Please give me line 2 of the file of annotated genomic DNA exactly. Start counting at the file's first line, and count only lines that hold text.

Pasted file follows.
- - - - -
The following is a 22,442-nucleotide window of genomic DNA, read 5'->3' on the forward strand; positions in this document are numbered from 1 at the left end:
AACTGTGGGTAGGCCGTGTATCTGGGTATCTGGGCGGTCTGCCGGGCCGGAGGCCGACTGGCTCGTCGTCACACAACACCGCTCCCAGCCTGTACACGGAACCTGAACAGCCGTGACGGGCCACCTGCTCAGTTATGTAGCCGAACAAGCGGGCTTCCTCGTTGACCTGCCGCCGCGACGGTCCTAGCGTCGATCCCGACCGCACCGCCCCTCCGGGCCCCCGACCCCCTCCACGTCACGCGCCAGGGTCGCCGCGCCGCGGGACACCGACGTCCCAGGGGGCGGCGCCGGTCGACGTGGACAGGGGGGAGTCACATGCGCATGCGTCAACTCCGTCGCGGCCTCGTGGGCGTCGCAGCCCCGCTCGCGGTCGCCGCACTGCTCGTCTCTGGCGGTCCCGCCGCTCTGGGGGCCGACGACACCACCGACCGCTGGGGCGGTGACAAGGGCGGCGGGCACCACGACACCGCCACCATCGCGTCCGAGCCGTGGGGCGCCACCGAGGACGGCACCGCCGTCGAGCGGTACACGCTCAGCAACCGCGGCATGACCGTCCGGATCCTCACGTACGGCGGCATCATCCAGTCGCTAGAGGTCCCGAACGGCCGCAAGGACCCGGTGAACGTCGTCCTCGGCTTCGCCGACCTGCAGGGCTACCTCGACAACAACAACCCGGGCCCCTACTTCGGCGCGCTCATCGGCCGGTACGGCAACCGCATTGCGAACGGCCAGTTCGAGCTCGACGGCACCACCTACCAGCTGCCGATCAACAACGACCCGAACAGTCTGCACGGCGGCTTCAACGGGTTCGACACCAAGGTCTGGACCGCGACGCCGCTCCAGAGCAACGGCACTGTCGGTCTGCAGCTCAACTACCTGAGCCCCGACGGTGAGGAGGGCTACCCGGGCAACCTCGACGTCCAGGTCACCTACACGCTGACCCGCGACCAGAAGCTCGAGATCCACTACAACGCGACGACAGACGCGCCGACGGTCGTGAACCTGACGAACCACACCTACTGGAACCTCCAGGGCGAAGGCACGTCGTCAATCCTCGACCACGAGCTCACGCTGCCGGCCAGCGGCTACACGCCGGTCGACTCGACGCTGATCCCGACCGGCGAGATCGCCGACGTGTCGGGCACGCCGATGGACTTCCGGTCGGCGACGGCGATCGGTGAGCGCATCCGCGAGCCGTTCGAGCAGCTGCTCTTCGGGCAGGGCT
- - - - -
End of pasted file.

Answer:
AACTGTGGGTAGGCCGTGTATCTGGGTATCTGGGCGGTCTGCCGGGCCGGAGGCCGACTGGCTCGTCGTCACACAACACCGCTCCCAGCCTGTACACGGAACCTGAACAGCCGTGACGGGCCACCTGCTCAGTTATGTAGCCGAACAAGCGGGCTTCCTCGTTGACCTGCCGCCGCGACGGTCCTAGCGTCGATCCCGACCGCACCGCCCCTCCGGGCCCCCGACCCCCTCCACGTCACGCGCCAGGGTCGCCGCGCCGCGGGACACCGACGTCCCAGGGGGCGGCGCCGGTCGACGTGGACAGGGGGGAGTCACATGCGCATGCGTCAACTCCGTCGCGGCCTCGTGGGCGTCGCAGCCCCGCTCGCGGTCGCCGCACTGCTCGTCTCTGGCGGTCCCGCCGCTCTGGGGGCCGACGACACCACCGACCGCTGGGGCGGTGACAAGGGCGGCGGGCACCACGACACCGCCACCATCGCGTCCGAGCCGTGGGGCGCCACCGAGGACGGCACCGCCGTCGAGCGGTACACGCTCAGCAACCGCGGCATGACCGTCCGGATCCTCACGTACGGCGGCATCATCCAGTCGCTAGAGGTCCCGAACGGCCGCAAGGACCCGGTGAACGTCGTCCTCGGCTTCGCCGACCTGCAGGGCTACCTCGACAACAACAACCCGGGCCCCTACTTCGGCGCGCTCATCGGCCGGTACGGCAACCGCATTGCGAACGGCCAGTTCGAGCTCGACGGCACCACCTACCAGCTGCCGATCAACAACGACCCGAACAGTCTGCACGGCGGCTTCAACGGGTTCGACACCAAGGTCTGGACCGCGACGCCGCTCCAGAGCAACGGCACTGTCGGTCTGCAGCTCAACTACCTGAGCCCCGACGGTGAGGAGGGCTACCCGGGCAACCTCGACGTCCAGGTCACCTACACGCTGACCCGCGACCAGAAGCTCGAGATCCACTACAACGCGACGACAGACGCGCCGACGGTCGTGAACCTGACGAACCACACCTACTGGAACCTCCAGGGCGAAGGCACGTCGTCAATCCTCGACCACGAGCTCACGCTGCCGGCCAGCGGCTACACGCCGGTCGACTCGACGCTGATCCCGACCGGCGAGATCGCCGACGTGTCGGGCACGCCGATGGACTTCCGGTCGGCGACGGCGATCGGTGAGCGCATCCGCGAGCCGTTCGAGCAGCTGCTCTTCGGGCAGGGCT